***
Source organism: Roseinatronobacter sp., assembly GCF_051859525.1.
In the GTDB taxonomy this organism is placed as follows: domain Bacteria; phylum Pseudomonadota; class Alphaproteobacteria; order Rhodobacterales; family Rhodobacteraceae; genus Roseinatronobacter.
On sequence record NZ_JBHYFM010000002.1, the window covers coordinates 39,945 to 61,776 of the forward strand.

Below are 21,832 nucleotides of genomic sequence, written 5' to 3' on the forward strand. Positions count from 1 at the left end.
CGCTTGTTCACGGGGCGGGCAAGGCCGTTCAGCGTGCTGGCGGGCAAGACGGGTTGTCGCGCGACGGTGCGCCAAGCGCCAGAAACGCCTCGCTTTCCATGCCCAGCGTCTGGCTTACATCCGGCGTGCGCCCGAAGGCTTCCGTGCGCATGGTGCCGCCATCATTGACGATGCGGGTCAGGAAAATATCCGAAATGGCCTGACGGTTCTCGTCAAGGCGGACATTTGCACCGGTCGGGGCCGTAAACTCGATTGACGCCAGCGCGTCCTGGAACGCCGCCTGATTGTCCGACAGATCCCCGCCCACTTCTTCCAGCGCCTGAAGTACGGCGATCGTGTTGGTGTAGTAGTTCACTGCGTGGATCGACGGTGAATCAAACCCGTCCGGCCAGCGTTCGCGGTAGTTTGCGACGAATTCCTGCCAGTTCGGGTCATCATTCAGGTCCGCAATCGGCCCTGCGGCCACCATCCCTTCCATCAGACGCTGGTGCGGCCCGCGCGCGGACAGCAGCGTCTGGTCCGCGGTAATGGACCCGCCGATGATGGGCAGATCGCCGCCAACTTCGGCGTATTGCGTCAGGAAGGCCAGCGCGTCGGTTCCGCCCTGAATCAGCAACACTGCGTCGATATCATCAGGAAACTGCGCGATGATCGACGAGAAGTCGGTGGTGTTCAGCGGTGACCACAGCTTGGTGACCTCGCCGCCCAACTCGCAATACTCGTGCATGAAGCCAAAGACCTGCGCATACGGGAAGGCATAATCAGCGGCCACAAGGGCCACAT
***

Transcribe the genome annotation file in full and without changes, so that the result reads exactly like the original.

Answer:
Source organism: Roseinatronobacter sp., assembly GCF_051859525.1.
In the GTDB taxonomy this organism is placed as follows: domain Bacteria; phylum Pseudomonadota; class Alphaproteobacteria; order Rhodobacterales; family Rhodobacteraceae; genus Roseinatronobacter.
On sequence record NZ_JBHYFM010000002.1, the window covers coordinates 39,945 to 61,776 of the forward strand.

Below are 21,832 nucleotides of genomic sequence, written 5' to 3' on the forward strand. Positions count from 1 at the left end.
CGCTTGTTCACGGGGCGGGCAAGGCCGTTCAGCGTGCTGGCGGGCAAGACGGGTTGTCGCGCGACGGTGCGCCAAGCGCCAGAAACGCCTCGCTTTCCATGCCCAGCGTCTGGCTTACATCCGGCGTGCGCCCGAAGGCTTCCGTGCGCATGGTGCCGCCATCATTGACGATGCGGGTCAGGAAAATATCCGAAATGGCCTGACGGTTCTCGTCAAGGCGGACATTTGCACCGGTCGGGGCCGTAAACTCGATTGACGCCAGCGCGTCCTGGAACGCCGCCTGATTGTCCGACAGATCCCCGCCCACTTCTTCCAGCGCCTGAAGTACGGCGATCGTGTTGGTGTAGTAGTTCACTGCGTGGATCGACGGTGAATCAAACCCGTCCGGCCAGCGTTCGCGGTAGTTTGCGACGAATTCCTGCCAGTTCGGGTCATCATTCAGGTCCGCAATCGGCCCTGCGGCCACCATCCCTTCCATCAGACGCTGGTGCGGCCCGCGCGCGGACAGCAGCGTCTGGTCCGCGGTAATGGACCCGCCGATGATGGGCAGATCGCCGCCAACTTCGGCGTATTGCGTCAGGAAGGCCAGCGCGTCGGTTCCGCCCTGAATCAGCAACACTGCGTCGATATCATCAGGAAACTGCGCGATGATCGACGAGAAGTCGGTGGTGTTCAGCGGTGACCACAGCTTGGTGACCTCGCCGCCCAACTCGCAATACTCGTGCATGAAGCCAAAGACCTGCGCATACGGGAAGGCATAATCAGCGGCCACAAGGGCCACAT